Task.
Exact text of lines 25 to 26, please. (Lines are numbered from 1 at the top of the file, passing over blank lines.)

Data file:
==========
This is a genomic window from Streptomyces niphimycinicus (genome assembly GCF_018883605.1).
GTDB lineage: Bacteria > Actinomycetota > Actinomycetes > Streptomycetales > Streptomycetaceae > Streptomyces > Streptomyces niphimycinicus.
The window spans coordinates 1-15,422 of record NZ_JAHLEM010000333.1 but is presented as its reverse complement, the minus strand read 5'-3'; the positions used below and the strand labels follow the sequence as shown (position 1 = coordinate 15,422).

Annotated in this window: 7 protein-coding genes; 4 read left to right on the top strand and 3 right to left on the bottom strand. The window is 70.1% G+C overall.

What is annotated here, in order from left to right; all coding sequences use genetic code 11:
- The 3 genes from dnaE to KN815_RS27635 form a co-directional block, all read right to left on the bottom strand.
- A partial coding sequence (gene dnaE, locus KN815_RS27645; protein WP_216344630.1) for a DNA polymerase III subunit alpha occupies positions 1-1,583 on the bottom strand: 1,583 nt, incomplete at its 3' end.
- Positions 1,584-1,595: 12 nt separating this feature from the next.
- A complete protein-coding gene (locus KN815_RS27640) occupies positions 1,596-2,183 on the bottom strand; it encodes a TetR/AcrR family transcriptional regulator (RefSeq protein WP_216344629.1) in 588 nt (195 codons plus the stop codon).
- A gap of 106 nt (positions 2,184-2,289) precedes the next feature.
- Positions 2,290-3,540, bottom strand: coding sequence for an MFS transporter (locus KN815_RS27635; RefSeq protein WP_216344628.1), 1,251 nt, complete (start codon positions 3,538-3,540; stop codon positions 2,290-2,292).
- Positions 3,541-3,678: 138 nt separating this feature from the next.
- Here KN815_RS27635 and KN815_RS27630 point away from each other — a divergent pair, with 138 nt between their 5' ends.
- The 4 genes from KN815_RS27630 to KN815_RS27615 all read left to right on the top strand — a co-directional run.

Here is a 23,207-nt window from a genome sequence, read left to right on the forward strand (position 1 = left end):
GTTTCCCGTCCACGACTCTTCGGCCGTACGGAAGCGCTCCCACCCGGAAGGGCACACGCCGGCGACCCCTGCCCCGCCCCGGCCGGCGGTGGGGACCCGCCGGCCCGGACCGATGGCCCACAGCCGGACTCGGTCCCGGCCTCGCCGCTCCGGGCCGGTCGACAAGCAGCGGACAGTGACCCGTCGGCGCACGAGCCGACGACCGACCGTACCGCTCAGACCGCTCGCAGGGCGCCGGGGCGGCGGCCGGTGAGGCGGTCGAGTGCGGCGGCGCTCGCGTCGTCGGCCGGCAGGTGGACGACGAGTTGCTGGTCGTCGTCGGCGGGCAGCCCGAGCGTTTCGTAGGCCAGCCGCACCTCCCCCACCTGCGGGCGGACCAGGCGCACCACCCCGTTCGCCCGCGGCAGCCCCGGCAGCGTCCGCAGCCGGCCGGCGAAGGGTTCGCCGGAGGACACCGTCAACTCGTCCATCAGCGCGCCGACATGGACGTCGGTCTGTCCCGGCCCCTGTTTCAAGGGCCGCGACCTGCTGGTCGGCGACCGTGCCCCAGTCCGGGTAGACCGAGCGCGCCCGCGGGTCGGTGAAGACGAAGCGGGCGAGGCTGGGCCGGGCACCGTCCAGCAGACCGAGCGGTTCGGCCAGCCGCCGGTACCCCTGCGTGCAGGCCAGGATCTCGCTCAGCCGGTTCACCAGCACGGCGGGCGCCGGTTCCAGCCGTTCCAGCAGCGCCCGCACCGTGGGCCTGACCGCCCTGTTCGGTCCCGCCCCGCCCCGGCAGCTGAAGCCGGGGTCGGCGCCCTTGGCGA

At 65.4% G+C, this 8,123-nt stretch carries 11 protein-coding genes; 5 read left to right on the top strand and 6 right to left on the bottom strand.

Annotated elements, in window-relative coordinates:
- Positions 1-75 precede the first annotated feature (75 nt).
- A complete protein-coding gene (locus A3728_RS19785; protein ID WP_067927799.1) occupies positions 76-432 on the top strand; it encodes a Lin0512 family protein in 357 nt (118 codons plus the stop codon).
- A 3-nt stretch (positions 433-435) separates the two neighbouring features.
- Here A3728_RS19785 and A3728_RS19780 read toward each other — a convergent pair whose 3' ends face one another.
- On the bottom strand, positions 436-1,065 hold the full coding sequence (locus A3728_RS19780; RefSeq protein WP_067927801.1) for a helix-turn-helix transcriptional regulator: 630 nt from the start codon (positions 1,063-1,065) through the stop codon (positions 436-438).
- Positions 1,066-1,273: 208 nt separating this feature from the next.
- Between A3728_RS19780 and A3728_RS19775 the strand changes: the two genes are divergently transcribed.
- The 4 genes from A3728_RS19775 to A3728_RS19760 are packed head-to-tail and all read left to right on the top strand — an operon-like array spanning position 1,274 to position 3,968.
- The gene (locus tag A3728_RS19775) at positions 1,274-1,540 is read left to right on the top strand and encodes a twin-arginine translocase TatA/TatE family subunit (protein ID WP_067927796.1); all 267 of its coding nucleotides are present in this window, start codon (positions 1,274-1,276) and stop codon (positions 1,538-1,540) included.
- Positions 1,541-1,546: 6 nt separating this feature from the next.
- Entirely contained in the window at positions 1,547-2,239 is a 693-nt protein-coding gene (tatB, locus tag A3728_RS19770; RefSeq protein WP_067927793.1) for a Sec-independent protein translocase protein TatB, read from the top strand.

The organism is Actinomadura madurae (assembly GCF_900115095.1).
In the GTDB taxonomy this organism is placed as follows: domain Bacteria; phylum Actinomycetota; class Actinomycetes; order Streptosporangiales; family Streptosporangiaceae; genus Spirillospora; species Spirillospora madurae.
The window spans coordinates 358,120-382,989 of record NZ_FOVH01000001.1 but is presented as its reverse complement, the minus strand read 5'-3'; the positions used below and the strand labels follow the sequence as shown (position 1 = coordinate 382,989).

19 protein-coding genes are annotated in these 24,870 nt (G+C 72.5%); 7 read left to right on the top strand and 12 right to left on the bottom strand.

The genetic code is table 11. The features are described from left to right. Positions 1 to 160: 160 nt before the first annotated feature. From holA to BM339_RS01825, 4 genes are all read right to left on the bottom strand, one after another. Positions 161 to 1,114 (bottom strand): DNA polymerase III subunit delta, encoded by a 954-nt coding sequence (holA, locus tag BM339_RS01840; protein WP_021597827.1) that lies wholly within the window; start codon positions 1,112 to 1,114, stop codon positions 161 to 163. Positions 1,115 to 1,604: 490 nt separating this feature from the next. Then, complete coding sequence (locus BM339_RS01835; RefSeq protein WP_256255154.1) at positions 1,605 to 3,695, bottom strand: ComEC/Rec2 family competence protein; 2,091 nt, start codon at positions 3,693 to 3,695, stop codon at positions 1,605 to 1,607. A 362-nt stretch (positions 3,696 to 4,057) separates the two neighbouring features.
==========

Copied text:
- Between A3728_RS19780 and A3728_RS19775 the strand changes: the two genes are divergently transcribed.
- The 4 genes from A3728_RS19775 to A3728_RS19760 are packed head-to-tail and all read left to right on the top strand — an operon-like array spanning position 1,274 to position 3,968.